As you can imagine, as a result of all of this activity, our video traffic climbed to more than 1.5 petabytes per day, leading us to evaluate hosting options. To put this in perspective, this is equivalent to uploading 10 billion new photographs to Facebook every day. We selected Oracle for its top tier security and price performance. 8×8’s video meeting solution, including our free and paid offerings, along with jitsi.org, are now live on the Oracle Cloud Infrastructure. We also joined the Oracle PartnerNetwork, and as a result, our video meeting solution are now available in the Oracle Cloud Marketplace, where hundreds of thousands of Oracle customers can now buy 8×8 Meetings Pro. And as you saw this morning via press release, we’re now beginning to jointly promote our work together worldwide.

As I mentioned previously, the last few weeks have been extraordinary and has provided us with an incredible asset that helps build 8×8’s brand, drives potential new customers to our website and is starting to grow a new revenue stream, all while helping our communities and customers, including governments and first responders to communicate in these difficult times.

We are also continuing to advance our platform differentiation through a number of new initiatives, including integration with important third-party partners. Next month, we will formally introduce 8×8 Voice for Microsoft Teams, a cloud-based integration that provides enterprise-grade telephony and global PSTN connectivity to customers that want to retain Microsoft Teams as the collaboration interface. Voice for Teams is currently available for select enterprise accounts with broad availability plan to all regions later in the summer. This capability was critical to our win with MSC, as I mentioned earlier.

This quarter, we will also be formally launching our CPaaS offering globally. We have seen strong interest and have already closed initial deals in the UK and Europe, and we are ramping our CPaaS pipeline in both the US and UK, including many cross-sell opportunities within our UCaaS and CCaaS customer base. We look forward to sharing more details in the near future.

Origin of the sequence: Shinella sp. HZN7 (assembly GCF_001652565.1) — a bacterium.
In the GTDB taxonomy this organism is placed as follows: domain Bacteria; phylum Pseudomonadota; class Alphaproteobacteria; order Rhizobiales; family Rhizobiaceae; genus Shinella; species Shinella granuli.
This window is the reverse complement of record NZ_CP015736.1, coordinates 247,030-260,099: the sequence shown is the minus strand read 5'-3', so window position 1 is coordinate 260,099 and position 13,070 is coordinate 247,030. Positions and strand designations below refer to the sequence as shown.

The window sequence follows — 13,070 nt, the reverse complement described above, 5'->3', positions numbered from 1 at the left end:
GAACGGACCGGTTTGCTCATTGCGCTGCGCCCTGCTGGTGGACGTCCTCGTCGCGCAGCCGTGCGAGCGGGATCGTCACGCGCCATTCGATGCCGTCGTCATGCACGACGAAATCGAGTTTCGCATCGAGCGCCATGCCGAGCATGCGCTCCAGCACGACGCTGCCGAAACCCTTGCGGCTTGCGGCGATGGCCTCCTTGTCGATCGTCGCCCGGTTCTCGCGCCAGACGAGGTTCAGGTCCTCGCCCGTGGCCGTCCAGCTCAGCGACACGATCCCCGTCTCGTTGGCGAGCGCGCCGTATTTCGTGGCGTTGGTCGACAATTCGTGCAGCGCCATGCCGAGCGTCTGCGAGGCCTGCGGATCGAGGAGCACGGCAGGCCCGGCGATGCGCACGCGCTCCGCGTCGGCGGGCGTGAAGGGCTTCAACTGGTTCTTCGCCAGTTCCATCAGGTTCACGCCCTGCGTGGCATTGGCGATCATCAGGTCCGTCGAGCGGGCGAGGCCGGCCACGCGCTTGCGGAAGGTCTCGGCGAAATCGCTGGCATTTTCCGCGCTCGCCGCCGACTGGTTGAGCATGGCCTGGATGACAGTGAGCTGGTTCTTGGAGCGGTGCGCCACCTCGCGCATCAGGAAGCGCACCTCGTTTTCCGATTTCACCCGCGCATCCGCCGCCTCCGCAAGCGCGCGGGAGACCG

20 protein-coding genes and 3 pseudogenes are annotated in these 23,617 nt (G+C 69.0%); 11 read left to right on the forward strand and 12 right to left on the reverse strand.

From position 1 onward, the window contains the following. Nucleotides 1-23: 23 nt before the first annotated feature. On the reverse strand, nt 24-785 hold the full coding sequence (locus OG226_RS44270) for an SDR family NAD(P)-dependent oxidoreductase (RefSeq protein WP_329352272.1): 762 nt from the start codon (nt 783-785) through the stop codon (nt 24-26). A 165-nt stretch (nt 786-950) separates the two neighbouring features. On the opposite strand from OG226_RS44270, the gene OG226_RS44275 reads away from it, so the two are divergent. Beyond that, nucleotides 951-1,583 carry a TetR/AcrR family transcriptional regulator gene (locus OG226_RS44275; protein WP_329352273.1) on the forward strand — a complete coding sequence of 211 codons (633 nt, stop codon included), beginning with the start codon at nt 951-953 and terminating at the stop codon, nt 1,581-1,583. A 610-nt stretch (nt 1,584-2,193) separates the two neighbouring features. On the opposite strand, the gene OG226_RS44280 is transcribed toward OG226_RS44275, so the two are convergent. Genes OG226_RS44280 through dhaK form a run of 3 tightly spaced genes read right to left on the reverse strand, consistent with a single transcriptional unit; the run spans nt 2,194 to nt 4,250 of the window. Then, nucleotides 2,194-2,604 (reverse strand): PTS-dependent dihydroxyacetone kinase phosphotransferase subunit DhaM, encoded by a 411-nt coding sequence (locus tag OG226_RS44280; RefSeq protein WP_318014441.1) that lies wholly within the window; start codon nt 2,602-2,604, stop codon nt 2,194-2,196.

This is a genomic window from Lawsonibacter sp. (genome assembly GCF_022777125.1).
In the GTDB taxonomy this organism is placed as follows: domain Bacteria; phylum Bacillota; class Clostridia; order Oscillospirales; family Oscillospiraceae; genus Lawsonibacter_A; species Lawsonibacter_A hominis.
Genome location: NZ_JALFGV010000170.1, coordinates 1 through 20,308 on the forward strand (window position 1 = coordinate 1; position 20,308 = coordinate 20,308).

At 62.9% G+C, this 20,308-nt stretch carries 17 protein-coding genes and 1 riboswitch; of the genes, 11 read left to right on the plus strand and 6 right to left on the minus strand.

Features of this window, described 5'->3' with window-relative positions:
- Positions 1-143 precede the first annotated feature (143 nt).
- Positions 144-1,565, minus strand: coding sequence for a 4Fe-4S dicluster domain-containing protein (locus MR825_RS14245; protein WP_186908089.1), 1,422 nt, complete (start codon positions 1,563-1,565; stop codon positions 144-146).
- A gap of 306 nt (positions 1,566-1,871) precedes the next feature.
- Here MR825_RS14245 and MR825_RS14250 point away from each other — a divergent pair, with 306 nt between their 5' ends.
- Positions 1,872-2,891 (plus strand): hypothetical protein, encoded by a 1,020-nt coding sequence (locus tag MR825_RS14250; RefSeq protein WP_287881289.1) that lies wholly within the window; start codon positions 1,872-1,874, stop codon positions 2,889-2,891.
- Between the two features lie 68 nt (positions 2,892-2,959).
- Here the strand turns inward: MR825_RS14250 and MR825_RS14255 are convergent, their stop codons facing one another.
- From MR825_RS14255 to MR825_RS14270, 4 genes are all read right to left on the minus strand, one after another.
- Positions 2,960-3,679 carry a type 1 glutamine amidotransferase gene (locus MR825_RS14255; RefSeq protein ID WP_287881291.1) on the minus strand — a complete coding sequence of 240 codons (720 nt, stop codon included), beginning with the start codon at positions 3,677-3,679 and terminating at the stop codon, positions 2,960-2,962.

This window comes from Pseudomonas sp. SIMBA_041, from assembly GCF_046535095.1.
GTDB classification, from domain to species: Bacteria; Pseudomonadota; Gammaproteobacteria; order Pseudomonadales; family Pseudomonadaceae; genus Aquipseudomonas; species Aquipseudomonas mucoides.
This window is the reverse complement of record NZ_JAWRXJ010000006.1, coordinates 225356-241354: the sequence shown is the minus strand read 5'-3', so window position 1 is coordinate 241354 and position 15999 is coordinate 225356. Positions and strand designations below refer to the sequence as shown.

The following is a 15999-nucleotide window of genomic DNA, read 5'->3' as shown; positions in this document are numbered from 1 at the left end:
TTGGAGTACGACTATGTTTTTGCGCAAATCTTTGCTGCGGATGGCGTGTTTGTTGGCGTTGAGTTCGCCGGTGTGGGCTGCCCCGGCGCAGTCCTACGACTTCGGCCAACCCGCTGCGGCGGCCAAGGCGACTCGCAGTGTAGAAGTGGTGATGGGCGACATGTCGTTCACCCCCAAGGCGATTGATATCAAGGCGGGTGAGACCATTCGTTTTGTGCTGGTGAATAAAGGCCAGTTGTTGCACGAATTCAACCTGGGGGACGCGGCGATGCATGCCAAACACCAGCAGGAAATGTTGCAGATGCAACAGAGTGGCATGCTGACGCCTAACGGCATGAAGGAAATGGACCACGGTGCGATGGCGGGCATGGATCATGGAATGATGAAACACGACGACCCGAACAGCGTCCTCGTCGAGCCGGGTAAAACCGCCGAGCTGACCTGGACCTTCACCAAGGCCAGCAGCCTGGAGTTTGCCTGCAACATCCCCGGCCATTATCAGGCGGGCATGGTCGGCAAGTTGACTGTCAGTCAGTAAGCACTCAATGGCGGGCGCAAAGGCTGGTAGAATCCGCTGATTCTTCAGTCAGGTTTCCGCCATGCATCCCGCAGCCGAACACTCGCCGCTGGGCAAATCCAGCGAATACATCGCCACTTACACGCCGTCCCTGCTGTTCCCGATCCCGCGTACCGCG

The third and final topic I’d like to discuss is our long-term strategy as we look ahead to fiscal 2021. While the COVID-19 crisis remains fluid, 8×8 continues to focus on using our technology to help people around the globe stay safe and productive no matter where they are. We believe that 8×8 has never been in a better position than we are in today for three reasons. First, flexible work from home is accelerating around the world. The combination of rapidly scaling remote contact centers and virtual offices with the need to provide all workers with the ability to move seamlessly from chat to voice to video will soon be the norm. Our single cloud platform, including secure video is the right answer. As more and more customers see the benefit from having all of their communications delivered from the same platform, it only validates our strategy and furthers our competitive advantage.

Second, our customers are relying on 8×8 as a single platform for transformation and resilience in the face of current and future challenges. Our product portfolio has never been stronger or better positioned with X Series technology platform and standalone voice, contact center, video meetings and enterprise APIs. The overall adoption of our softphone applications for both mobile and desktop, in particular, has been nothing short of extraordinary.

Third, what we are seeing is that, communications is a critical service, even more important than physical offices. It is the first and last thing that a company turns on and off during times of uncertainty. The digital transformation from on-premise to cloud was a business imperative before COVID-19, and we believe will continue to accelerate in this environment. We continue to see strong demand for our communication solutions and our secure video meeting strategy has created a new on-ramp for customers to be introduced to our platform.

Looking ahead to fiscal 2021, our focus remains on strategically managing the Company for the long-term, including providing increased support to our customers and partners as we all navigate the uncertain future ahead. In this context, let me tell you how we are improving CAC and LTV to drive scale across the business. First, we’re building brand recognition by capitalizing in the dramatic growth of our video meetings base. Today, thousands of new logos are being introduced to 8×8 through e-commerce, Jitsi and 8×8 video meetings at a very low cost. Essentially, this massive base of new users is a marketing asset that will continue to accelerate new customer growth at very low cost. We will continue to monetize this growing user base through X Series and standalone solutions on our platform, steadily lowering our CAC over the long-term.